It is part of popular belief in Haiti that the late dictator Francois "Papa Doc" Duvalier "caused" the death of John F Kennedy by supernatural means when the Kennedy administration was squeezing him, just as the Clinton administration was squeezing the military regime now. The regime was using all available rhetorical means to defy the United States, including wrapping itself in the flag of the national spirituality of the Haitian people.

This is one of the strange things about voodoo, but not the only one (heavens no!): it is the spiritual pillar of both the state, which in Haitian history has existed, in large part, for the purpose of exploiting and oppressing the population, and of the population, for whom voodoo is a way of finding meaning in life when life seems to favour the oppressor. The common element is that everyone believes in it: voodoo is the common language of desire and fear in Haiti.
Voodoo is a thread that is continuously woven through Haitian history, right back to its solitary moment of glory, in the last decade of the eighteenth century, when its slave population defeated the armies of Napoleonic France and created the second republic in the western hemisphere, after the United States, and the first modern black state: their resistance was inspired by a renewed, messianic belief in the power of the African gods left behind in Nigeria and Dahomey and Guinea.
An American aid worker told me that voodoo was on the rise again in Haiti, after a quiet period in the aftermath of the overthrow of Jean-Claude "Baby Doc" Duvalier in 1986: a lot of the houngans had been Duvalier supporters and informers. Both Papa Doc and his son Baby Doc depended on voodoo to frighten people into submission (Papa Doc even used to dress like an undertaker, in black and grey, to make him look like Baron Samedi, voodoo god of graveyards and the dead). When their patron was expelled, the houngans' influence declined.

I stayed at the Oloffson Hotel in Port-au-Prince -- a beautiful old ornate wooden building on a leafy hill overlooking the smouldering decay of the Haitian capital. It was an oasis amid chaos. The Oloffson has to be one of the world's great hotels. It was the setting for Graham Greene's The Comedians, and it is still a rich mine of what one might call characters. It is now owned by a young American who sings in an ultra-cool voodoo-rock band that plays in the hotel on Thursday nights. Aubelin Jolicoeur, the model for Greene's Petit Pierre, still comes to the Oloffson most evenings at sunset for a rum punch, an old gentleman in a white suit who carries a silver-topped cane and charms whoever meets him with his old-fashioned manners. In Greene's day he was a journalist of remarkable cunning, who managed to publish glimmers of truth about Duvalier's rule and survive. He now writes a gossip column in a local newspaper, Le Petit Samedi Soir. Every writer who comes to Haiti stays at the Oloffson: you can meet anybody there.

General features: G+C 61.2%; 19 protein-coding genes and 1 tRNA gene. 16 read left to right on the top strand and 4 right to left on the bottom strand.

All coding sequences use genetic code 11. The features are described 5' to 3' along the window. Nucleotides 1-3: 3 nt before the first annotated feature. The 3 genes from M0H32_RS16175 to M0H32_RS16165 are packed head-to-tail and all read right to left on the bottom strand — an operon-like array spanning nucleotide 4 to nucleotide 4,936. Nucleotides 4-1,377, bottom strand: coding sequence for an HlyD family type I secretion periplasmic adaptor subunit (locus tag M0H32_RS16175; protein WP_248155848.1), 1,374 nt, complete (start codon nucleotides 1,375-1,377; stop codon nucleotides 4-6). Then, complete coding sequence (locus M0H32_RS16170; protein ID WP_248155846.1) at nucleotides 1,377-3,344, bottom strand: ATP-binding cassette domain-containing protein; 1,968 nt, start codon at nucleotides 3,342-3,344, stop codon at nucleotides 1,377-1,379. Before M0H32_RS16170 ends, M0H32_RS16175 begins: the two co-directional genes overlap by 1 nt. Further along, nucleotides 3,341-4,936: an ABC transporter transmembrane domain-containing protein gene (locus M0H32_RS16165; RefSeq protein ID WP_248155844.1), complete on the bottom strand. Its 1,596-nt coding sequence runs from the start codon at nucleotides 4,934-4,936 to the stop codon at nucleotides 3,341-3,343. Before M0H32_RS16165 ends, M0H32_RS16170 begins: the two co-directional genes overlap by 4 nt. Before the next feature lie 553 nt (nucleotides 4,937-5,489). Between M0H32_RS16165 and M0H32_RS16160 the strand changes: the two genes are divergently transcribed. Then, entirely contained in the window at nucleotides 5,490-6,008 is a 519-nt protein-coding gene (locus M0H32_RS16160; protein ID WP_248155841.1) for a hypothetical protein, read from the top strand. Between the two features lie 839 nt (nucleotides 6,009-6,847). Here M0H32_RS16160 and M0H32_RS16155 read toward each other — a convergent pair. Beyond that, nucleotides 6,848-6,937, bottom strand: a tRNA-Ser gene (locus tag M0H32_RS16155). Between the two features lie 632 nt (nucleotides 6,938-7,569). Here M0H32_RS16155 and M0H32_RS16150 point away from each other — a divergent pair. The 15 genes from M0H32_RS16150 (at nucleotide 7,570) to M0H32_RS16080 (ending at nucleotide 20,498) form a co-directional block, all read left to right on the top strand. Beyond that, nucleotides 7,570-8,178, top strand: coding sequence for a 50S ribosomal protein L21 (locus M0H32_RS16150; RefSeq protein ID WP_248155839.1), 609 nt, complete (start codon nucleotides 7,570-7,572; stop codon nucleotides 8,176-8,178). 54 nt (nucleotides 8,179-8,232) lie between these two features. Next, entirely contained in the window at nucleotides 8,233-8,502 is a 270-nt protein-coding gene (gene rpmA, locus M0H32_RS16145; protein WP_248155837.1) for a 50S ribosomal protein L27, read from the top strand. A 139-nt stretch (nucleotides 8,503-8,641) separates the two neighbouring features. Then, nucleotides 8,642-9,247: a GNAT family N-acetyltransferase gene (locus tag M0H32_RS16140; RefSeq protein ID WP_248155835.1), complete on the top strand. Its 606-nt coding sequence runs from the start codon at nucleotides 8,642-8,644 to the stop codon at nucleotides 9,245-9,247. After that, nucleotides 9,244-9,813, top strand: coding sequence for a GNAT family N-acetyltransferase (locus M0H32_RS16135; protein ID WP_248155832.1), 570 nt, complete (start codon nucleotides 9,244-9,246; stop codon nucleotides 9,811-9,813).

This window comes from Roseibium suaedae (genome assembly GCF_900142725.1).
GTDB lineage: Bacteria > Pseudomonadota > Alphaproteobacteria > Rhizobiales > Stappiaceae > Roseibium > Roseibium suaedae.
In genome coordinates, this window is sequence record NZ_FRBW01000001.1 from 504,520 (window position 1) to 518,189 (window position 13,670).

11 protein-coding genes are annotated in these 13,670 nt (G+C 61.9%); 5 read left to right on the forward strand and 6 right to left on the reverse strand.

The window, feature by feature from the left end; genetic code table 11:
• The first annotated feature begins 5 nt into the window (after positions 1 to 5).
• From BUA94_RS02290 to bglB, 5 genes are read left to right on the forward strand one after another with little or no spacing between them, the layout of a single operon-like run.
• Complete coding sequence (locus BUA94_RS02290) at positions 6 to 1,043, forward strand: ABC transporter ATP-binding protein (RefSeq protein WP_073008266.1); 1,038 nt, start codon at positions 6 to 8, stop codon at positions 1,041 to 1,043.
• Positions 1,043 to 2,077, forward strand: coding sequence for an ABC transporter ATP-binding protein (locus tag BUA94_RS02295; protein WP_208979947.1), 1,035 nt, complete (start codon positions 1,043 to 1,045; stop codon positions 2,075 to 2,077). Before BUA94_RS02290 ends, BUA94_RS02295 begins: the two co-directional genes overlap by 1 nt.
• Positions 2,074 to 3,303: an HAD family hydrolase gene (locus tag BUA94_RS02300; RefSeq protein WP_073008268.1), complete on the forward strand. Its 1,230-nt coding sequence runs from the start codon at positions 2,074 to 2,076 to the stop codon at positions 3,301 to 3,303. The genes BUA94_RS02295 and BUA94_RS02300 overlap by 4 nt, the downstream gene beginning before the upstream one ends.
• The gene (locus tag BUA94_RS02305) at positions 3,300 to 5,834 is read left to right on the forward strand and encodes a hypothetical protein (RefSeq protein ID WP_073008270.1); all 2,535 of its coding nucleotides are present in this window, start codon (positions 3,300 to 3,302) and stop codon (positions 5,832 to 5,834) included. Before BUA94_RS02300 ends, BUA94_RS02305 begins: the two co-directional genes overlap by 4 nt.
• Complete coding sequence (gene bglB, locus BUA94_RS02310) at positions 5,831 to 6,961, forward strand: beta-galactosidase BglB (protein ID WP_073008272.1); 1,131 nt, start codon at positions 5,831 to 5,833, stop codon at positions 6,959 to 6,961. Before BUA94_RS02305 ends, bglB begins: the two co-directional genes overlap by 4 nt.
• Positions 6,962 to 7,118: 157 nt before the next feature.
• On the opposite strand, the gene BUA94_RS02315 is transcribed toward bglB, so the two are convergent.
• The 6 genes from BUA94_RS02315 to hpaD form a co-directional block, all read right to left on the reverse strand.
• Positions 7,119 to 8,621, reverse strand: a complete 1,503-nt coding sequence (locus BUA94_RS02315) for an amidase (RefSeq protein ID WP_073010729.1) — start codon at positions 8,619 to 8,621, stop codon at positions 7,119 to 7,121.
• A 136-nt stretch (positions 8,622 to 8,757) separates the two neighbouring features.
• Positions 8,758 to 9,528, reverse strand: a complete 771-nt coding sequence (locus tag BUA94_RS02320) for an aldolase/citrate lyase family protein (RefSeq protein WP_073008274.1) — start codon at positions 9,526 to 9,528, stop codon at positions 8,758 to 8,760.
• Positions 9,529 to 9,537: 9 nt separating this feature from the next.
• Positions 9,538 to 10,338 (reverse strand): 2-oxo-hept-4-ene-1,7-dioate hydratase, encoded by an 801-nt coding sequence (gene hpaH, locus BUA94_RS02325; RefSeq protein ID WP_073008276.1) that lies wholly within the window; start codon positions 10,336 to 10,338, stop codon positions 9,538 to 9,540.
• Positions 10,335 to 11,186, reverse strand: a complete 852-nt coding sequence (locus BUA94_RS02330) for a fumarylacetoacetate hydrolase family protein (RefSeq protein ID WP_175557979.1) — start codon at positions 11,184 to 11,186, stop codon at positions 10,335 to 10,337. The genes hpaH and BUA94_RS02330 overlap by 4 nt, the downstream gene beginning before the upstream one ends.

Now, because of the crisis, there was no one in the hotel but other journalists and aid workers. The aid workers had their work cut out for them in an impoverished country where the US government claimed it was paying to feed a million people a day, one-sixth of the population. The journalists had installed themselves early so they would be in place when the invasion happened, or when whatever was going to happen to resolve the crisis happened. They were fierce and rational and carried sophisticated laptop computers with modems and extra battery packs. I gave them a wide berth. While they waited for the superpower's battleships to appear on the horizon, I made ready to enter a world of mumbo-jumbo, of capricious gods and expensive, dubious remedies.

The Oloffson was a magnet for Haitians offering their services as guides and translators. You only had to sit on the terrace of the Oloffson for ten minutes, looking conspicuously foreign, for one to appear. This is how I met Alex, a short, wiry man in his forties, whom I asked to take me to a voodoo priest. The morning after I arrived, we took a taxi out to Carrefour, about ten kilometres west of the centre of Port-au-Prince, to see a man named Nicolas, but whose spiritual name, Alex said, was Drive. People came from all over the Caribbean to see him.